where in any part of his epoch-making work a single phrase which would lead me to suppose he would willingly accept the theory of the affiliation of tree gods and spirits generally upon the ghosts of dead ancestors. Nevertheless, I believe such an affiliation to be not only possible, but natural and provable. It is the object of the present Excursus, indeed, to show in brief outline that the tree spirit and the corn spirit, like most other deities, originate in the ghost of the deified ancestor.
Let us begin by examining and endeavoring to understand a few cases of tree spirits in various mythologies. Virgil tells us in the Third Æneid how, on a certain occasion, Æeas was offering a sacrifice on a tumulus crowned with dogwood and myrtle bushes. He endeavored to pluck up some of these by the roots, in order to cover the altar, as was customary, with leaf-clad branches. As he did so, the first bush which he tore up astounded him by exuding drops of liquid blood, which trickled and fell upon the soil beneath. He tried again, and again the tree bled human gore. On the third trial, a groan was heard proceeding from the tumulus, and a voice assured Æneas that the barrow on which he stood covered the murdered remains of his friend Polydorus.
Now, in this typical and highly illustrative myth—no doubt an ancient and well-known story incorporated by Virgil in his great poem—we see that the tree which grows upon a barrow is itself regarded as the representative and embodiment of the dead man's soul, just as elsewhere the snake which glides from the tomb of Anchises is regarded as the embodied spirit of the hero, and just as the owls and bats which haunt sepulchral caves are often identified in all parts of the world with the souls of the departed.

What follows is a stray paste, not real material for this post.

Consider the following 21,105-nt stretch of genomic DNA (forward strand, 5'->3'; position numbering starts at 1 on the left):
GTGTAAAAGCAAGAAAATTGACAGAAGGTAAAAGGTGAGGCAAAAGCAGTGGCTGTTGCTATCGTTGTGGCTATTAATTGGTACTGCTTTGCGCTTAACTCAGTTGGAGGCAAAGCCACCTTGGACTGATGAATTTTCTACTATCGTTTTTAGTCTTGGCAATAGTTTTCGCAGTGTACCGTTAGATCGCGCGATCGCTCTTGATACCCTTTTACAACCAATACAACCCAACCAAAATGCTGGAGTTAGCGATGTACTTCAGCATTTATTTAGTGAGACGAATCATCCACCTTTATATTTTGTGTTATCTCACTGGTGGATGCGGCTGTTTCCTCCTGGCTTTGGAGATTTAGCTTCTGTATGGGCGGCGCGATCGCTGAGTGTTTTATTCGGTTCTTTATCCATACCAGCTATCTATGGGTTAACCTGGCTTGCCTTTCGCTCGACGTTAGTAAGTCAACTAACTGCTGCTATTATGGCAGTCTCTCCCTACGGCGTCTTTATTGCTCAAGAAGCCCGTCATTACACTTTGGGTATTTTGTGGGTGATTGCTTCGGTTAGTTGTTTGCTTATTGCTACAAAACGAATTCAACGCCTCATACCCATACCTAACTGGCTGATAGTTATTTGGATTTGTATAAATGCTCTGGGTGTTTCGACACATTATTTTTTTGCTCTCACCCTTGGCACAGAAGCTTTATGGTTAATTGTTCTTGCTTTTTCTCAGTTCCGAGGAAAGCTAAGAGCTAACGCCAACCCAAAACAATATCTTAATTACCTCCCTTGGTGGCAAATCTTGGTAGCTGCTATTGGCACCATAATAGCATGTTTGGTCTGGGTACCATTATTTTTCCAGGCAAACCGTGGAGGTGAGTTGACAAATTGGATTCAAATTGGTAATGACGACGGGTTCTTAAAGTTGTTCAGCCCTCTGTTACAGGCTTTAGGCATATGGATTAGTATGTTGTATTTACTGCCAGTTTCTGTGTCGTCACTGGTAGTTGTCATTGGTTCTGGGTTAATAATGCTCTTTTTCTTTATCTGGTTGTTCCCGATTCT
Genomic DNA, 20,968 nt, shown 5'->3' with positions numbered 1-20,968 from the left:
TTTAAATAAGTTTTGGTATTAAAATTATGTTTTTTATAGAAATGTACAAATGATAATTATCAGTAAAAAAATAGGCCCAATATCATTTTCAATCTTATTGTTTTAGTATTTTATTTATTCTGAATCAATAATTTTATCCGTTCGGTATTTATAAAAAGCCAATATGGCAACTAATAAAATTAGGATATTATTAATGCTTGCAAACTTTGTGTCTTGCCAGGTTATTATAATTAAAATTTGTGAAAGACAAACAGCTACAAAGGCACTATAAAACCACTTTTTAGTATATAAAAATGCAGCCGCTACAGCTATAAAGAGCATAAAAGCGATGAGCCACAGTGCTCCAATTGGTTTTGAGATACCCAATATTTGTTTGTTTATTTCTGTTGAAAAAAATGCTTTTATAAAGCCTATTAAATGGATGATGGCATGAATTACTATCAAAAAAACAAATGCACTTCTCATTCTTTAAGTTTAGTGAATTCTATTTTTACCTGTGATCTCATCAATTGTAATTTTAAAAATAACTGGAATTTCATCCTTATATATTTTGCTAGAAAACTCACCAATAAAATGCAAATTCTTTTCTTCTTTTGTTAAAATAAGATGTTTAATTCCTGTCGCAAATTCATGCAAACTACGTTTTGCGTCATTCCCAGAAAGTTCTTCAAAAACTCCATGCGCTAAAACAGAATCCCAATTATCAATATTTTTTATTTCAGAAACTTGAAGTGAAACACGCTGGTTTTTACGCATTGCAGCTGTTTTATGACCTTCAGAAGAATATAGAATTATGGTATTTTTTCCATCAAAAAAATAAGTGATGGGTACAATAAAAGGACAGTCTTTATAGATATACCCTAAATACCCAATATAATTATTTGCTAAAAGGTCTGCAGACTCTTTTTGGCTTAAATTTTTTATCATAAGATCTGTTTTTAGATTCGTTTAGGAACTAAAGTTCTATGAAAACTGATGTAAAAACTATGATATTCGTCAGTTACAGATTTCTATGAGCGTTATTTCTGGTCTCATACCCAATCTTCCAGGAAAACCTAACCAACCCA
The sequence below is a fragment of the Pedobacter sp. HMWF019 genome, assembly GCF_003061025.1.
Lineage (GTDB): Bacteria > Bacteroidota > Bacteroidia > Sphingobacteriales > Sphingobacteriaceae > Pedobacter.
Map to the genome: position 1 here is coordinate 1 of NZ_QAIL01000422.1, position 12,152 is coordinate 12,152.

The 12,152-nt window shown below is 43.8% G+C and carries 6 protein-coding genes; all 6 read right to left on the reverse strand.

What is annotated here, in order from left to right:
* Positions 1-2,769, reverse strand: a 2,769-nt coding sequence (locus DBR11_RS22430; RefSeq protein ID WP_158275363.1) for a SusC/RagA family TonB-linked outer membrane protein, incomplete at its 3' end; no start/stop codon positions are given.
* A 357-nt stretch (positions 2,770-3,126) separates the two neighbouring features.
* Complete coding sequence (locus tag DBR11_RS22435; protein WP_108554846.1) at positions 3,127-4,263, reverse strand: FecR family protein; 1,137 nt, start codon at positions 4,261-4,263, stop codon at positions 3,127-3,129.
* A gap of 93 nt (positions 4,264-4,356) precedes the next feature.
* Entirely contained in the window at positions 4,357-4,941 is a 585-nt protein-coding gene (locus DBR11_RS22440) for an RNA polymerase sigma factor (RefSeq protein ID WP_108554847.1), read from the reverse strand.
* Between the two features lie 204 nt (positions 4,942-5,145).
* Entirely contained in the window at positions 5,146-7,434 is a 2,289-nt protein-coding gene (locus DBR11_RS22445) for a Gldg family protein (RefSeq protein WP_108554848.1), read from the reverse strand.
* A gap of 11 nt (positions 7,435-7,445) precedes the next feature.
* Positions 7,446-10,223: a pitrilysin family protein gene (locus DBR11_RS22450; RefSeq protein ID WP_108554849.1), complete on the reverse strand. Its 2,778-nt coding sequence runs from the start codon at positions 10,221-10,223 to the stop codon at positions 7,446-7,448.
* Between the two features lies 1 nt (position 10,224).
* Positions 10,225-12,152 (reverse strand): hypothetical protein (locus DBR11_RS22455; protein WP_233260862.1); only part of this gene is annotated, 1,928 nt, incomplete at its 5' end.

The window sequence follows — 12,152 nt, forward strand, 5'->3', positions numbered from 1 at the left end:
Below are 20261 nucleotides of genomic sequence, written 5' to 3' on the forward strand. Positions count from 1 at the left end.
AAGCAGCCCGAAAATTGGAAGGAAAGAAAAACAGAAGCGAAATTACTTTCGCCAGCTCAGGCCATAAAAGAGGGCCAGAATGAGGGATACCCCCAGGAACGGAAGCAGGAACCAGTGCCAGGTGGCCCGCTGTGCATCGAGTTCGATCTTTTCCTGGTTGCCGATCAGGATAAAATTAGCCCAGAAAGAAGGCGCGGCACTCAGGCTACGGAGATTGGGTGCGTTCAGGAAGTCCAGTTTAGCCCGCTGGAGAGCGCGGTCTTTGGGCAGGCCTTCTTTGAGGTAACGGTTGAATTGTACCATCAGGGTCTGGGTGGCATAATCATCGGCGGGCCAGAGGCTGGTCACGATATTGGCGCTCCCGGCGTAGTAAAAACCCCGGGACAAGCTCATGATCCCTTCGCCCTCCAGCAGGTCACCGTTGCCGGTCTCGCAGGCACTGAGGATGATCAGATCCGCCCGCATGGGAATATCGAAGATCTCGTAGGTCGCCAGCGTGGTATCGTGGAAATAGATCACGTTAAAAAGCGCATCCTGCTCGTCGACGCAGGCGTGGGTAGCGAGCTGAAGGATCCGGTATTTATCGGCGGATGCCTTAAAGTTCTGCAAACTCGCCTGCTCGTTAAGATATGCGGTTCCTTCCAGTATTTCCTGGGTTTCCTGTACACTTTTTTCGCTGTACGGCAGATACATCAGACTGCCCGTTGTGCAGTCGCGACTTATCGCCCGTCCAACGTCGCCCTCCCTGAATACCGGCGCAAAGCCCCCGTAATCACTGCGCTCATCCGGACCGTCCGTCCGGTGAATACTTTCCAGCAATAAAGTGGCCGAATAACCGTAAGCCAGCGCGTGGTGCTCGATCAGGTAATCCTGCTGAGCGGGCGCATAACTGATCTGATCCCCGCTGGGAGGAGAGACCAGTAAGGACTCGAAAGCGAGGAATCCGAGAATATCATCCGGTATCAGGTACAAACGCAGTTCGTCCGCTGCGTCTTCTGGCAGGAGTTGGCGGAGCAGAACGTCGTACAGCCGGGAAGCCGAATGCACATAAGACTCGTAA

Similar stories of bleeding or speaking trees or bushes occur abundantly elsewhere. "When the oak is being felled," says Aubrey, in his Remaines of Gentilisme, page 247, "it gives a kind of shriekes and groanes that may be heard a mile off, as if it were the genius of the oak lamenting. E. Wyld, Esqr., hath heard it severall times." Certain Indians, says Bastian, dare not cut a particular plant, because there comes out of it a red juice which they take for its blood. I myself remember hearing as a boy in Canada that wherever Sanguinaria canadensis, the common American bloodroot, grew in the woods, an Indian had once been buried, and that the red drops of juice which exuded from the stem when one picked the flowers were the dead man's blood. In Samoa, says Mr. Turner, the special abode of Tuifiti, King of Fiji, was a grove of large and durable afzelia trees. "No one
- Turner's Samoa, p. 63.